By Richard Feldman
Along with many in our community, I had the privilege of attending the service last week for Congresswoman Louise Slaughter in Kodak Hall at Eastman Theatre. It was a deeply moving celebration of a consequential life. The extraordinary program highlighted the breadth and depth of the accomplishments and character of a woman who, throughout a long career in public service, demonstrated tremendous grit as well as grace. Louise was a true friend to the University of Rochester, and I am very glad we had the opportunity to host the service.
A microbiologist, Louise was a fierce advocate for research, from health sciences to photonics. At the time of her death, she was leading the charge in Congress to restore funding for our Laboratory for Laser Energetics. She fought constant pressures to cut research funding and truly understood the connection between funding science and improving the health of the world. At the service, Secretary Hillary Clinton stated that “[Louise] always stood up for science, facts, reason, and evidence.” House Minority Leader Nancy Pelosi summed up Louise’s advocacy in a way that resonates with so many of us in the University community: “Louise always shortened the time and distance between what seemed inevitable to her and inconceivable to others.” Her advocacy has enabled our Medical Center to maintain itself as one of the top research institutions in the nation.
As chair of the Congressional Arts Caucus, Louise was an unabashed champion of the arts and the humanities. She was so proud to represent the Memorial Art Gallery and the Eastman School of Music and frequently cited them in her annual efforts to secure more funding for the National Endowment for the Arts.
A crusader for jobs and technology, Louise led the three-year effort to land the American Institute for Manufacturing Integrated Photonics headquarters here in Rochester. She fought tirelessly to secure federal funding for infrastructure investments and to bring high-tech companies to Monroe County. In her last official event with the University, Louise helped open NextCorps, the University’s new state-of-the-art facility dedicated to fostering the creation and growth of high-tech companies in historic Sibley Square.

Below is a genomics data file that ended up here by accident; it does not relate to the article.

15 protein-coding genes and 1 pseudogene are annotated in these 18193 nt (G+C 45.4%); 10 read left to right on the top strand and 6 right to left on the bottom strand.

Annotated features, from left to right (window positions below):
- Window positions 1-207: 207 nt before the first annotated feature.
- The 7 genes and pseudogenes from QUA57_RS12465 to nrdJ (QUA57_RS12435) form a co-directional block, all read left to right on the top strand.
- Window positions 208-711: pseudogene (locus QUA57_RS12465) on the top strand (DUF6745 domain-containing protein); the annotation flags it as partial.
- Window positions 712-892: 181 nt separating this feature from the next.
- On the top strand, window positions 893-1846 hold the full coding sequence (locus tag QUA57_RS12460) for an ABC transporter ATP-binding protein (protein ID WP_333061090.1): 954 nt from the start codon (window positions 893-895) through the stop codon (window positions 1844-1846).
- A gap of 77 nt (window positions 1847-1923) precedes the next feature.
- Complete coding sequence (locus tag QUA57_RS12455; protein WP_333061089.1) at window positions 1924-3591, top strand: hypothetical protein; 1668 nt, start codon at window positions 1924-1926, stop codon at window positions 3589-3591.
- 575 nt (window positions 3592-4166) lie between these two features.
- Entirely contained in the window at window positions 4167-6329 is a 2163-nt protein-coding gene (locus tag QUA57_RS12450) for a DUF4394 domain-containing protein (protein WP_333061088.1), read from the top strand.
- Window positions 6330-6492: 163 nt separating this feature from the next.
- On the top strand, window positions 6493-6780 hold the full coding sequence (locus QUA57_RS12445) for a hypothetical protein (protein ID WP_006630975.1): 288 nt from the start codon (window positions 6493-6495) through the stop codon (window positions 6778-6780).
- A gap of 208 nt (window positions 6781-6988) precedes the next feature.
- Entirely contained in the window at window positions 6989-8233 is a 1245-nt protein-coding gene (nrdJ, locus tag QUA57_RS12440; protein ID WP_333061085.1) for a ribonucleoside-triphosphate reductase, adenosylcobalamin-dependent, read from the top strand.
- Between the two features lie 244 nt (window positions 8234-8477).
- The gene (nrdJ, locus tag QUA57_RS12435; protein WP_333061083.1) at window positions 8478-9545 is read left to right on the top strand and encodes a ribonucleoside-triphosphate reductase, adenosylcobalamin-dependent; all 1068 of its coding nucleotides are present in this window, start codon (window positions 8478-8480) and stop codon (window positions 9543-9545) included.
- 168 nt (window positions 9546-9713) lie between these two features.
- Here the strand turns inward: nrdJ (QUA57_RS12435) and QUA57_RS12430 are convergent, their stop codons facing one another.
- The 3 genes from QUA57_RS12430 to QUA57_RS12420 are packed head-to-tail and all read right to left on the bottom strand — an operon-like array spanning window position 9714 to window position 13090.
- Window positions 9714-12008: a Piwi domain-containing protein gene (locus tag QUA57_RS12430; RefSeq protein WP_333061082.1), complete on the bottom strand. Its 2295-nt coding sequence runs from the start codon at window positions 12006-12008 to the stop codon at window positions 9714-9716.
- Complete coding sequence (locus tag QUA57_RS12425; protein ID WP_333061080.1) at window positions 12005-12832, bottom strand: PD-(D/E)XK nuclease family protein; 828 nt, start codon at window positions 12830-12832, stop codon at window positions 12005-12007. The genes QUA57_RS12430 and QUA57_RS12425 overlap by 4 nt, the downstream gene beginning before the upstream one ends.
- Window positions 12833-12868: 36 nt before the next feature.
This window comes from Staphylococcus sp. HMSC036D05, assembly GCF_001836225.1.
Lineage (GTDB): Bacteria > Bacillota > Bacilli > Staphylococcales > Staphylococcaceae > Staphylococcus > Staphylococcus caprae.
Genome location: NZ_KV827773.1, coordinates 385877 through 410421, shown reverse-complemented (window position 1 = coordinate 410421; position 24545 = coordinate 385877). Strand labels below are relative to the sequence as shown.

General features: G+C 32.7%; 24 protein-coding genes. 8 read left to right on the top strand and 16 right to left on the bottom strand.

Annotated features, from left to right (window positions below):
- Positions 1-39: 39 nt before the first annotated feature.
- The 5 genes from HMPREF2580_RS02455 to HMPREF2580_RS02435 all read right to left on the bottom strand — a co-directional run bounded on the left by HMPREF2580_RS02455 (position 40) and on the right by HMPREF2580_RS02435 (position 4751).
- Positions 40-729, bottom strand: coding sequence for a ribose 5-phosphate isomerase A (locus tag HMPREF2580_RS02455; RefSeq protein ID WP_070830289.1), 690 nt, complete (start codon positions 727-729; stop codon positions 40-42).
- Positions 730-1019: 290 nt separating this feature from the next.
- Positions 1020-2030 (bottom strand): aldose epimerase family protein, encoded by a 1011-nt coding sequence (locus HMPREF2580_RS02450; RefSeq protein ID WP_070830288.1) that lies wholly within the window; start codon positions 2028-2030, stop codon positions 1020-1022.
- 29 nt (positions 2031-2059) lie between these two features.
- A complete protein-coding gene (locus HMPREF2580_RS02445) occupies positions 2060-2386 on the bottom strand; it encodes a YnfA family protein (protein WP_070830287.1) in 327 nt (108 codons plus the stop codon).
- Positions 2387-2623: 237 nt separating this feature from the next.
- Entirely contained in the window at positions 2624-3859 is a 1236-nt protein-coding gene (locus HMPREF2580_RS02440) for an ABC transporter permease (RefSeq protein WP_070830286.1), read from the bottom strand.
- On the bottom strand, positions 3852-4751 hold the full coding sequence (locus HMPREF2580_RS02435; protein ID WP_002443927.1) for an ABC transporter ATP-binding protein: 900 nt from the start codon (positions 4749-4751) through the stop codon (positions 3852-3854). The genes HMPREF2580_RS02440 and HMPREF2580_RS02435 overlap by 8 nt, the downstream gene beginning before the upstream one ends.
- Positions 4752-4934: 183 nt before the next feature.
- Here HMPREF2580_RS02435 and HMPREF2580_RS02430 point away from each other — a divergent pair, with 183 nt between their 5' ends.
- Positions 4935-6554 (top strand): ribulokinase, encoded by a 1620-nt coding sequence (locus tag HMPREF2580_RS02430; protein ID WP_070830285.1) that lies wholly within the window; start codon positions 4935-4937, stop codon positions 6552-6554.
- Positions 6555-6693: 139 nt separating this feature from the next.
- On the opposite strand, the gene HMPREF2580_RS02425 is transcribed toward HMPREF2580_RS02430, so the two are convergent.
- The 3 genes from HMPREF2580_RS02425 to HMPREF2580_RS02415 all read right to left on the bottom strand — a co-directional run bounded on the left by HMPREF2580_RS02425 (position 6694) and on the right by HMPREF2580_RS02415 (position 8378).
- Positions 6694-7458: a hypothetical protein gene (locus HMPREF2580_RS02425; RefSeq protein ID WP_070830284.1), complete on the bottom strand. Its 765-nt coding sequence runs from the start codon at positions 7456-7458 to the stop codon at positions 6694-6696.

The service was a memorable event, all made possible by the contributions of many people across the University who came together to collaborate in tribute to a trailblazing leader and University ally.
Louise cared deeply about taking care of the community—the Rochester community, and also our University community. Her legacy serves as a model for all of us as we continue to prioritize efforts to revitalize Rochester, from our work in transforming East High School to offering free dental care through the Eastman Institute for Oral Health’s SmileMobile clinics to our lead poisoning research and abatement efforts in inner-city housing that have helped Rochester be a national model.
Louise was dedicated to safeguarding the community in every sense of the word, including fighting for a strong federal response to the devastation on Puerto Rico caused by Hurricane Maria. Rochester is home to the largest Puerto Rican populations outside of New York City and among the highest percentages of Puerto Ricans in all major US cities. I had an opportunity to reflect on this particular segment of our community during my lunch earlier last week with the seven students from Puerto Rico who are spending a guest semester here in Rochester. Those students, all in their first or second year of college, are among the newest members of our University, transplanted here while their own institutions of learning are not operating after the damage caused by Hurricane Maria in September. You can read more about how they have quickly settled into life at the University, landing roles in a musical, playing volleyball, and joining other clubs like Model United Nations and UR Debate Union here. I enjoyed hearing from them about their experiences of Rochester for the first time. They underscored for me how meaningful it has been to be welcomed and supported in their academic, extracurricular, and personal pursuits. Some of them commented about their delight with learning from and interacting with students from a variety of cultures and backgrounds. This new program has enabled our University to help the students to keep their academic programs on track.
We have an opportunity with these students and others who follow them to expand the boundaries of our University family and involve more and more voices in our ongoing missions to learn, discover, heal, and create. Remembering Congresswoman Slaughter’s indefatigable support for our University’s future should inspire us all to continue our efforts, in all of our pursuits, to be ever better.
Welcome to Words from Wallis Hall. This regular communication from President Feldman will serve as an ongoing opportunity to share important updates on the University’s efforts to strengthen a culture of respect, and to keep the campus community informed of people and programs that make Rochester a world-class institution.